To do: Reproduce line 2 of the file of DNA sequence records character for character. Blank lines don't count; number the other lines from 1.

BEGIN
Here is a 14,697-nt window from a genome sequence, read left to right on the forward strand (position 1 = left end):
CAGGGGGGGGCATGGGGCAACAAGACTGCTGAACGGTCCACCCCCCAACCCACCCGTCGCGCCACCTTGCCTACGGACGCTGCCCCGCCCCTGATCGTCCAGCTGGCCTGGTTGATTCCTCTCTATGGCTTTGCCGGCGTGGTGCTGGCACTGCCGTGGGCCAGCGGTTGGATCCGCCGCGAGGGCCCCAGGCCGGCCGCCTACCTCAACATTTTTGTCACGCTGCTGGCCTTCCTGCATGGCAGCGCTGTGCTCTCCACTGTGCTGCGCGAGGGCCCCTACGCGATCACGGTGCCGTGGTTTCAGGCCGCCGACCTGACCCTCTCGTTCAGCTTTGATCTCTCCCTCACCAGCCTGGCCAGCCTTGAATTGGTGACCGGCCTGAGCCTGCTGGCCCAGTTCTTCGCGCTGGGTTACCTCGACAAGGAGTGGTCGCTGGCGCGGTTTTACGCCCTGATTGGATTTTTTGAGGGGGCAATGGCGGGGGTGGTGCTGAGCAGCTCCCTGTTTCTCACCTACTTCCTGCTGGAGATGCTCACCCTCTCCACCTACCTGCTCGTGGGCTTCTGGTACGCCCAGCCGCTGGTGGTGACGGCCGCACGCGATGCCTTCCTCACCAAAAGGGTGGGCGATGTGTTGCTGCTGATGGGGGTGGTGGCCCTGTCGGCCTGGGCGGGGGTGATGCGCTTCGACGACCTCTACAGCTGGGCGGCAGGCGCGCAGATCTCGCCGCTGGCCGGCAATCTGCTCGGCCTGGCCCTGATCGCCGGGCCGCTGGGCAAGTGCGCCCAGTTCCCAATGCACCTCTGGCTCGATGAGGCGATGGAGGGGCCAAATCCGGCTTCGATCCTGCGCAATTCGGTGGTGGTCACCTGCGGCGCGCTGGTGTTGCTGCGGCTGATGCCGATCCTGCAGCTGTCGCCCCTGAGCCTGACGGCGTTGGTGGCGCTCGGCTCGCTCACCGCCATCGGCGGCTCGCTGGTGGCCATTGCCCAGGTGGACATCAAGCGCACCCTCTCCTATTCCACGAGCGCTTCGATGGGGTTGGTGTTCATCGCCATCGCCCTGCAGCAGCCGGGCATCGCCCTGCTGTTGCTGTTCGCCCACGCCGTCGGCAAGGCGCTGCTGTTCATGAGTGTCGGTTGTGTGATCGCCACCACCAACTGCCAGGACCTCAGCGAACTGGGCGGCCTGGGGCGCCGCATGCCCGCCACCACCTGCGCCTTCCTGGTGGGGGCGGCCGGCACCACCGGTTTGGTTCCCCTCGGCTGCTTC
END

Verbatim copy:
CAGGGGGGGGCATGGGGCAACAAGACTGCTGAACGGTCCACCCCCCAACCCACCCGTCGCGCCACCTTGCCTACGGACGCTGCCCCGCCCCTGATCGTCCAGCTGGCCTGGTTGATTCCTCTCTATGGCTTTGCCGGCGTGGTGCTGGCACTGCCGTGGGCCAGCGGTTGGATCCGCCGCGAGGGCCCCAGGCCGGCCGCCTACCTCAACATTTTTGTCACGCTGCTGGCCTTCCTGCATGGCAGCGCTGTGCTCTCCACTGTGCTGCGCGAGGGCCCCTACGCGATCACGGTGCCGTGGTTTCAGGCCGCCGACCTGACCCTCTCGTTCAGCTTTGATCTCTCCCTCACCAGCCTGGCCAGCCTTGAATTGGTGACCGGCCTGAGCCTGCTGGCCCAGTTCTTCGCGCTGGGTTACCTCGACAAGGAGTGGTCGCTGGCGCGGTTTTACGCCCTGATTGGATTTTTTGAGGGGGCAATGGCGGGGGTGGTGCTGAGCAGCTCCCTGTTTCTCACCTACTTCCTGCTGGAGATGCTCACCCTCTCCACCTACCTGCTCGTGGGCTTCTGGTACGCCCAGCCGCTGGTGGTGACGGCCGCACGCGATGCCTTCCTCACCAAAAGGGTGGGCGATGTGTTGCTGCTGATGGGGGTGGTGGCCCTGTCGGCCTGGGCGGGGGTGATGCGCTTCGACGACCTCTACAGCTGGGCGGCAGGCGCGCAGATCTCGCCGCTGGCCGGCAATCTGCTCGGCCTGGCCCTGATCGCCGGGCCGCTGGGCAAGTGCGCCCAGTTCCCAATGCACCTCTGGCTCGATGAGGCGATGGAGGGGCCAAATCCGGCTTCGATCCTGCGCAATTCGGTGGTGGTCACCTGCGGCGCGCTGGTGTTGCTGCGGCTGATGCCGATCCTGCAGCTGTCGCCCCTGAGCCTGACGGCGTTGGTGGCGCTCGGCTCGCTCACCGCCATCGGCGGCTCGCTGGTGGCCATTGCCCAGGTGGACATCAAGCGCACCCTCTCCTATTCCACGAGCGCTTCGATGGGGTTGGTGTTCATCGCCATCGCCCTGCAGCAGCCGGGCATCGCCCTGCTGTTGCTGTTCGCCCACGCCGTCGGCAAGGCGCTGCTGTTCATGAGTGTCGGTTGTGTGATCGCCACCACCAACTGCCAGGACCTCAGCGAACTGGGCGGCCTGGGGCGCCGCATGCCCGCCACCACCTGCGCCTTCCTGGTGGGGGCGGCCGGCACCACCGGTTTGGTTCCCCTCGGCTGCTTC